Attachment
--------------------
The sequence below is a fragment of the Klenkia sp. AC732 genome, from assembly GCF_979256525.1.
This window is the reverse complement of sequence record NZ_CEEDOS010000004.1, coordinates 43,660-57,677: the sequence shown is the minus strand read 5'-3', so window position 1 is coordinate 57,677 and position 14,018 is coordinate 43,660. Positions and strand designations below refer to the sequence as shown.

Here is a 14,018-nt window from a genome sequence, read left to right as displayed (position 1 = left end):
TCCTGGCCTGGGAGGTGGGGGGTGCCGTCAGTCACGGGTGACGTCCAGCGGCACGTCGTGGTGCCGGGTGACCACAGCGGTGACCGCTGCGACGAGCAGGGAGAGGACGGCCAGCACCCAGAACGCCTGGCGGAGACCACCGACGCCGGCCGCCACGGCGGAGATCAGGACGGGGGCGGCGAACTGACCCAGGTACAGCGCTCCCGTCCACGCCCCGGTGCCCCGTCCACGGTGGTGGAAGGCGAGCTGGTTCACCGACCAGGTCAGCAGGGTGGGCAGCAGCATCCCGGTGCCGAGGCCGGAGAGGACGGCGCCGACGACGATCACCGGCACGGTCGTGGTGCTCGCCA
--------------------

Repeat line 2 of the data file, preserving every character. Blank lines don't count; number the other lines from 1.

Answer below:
This window is the reverse complement of sequence record NZ_CEEDOS010000004.1, coordinates 43,660-57,677: the sequence shown is the minus strand read 5'-3', so window position 1 is coordinate 57,677 and position 14,018 is coordinate 43,660. Positions and strand designations below refer to the sequence as shown.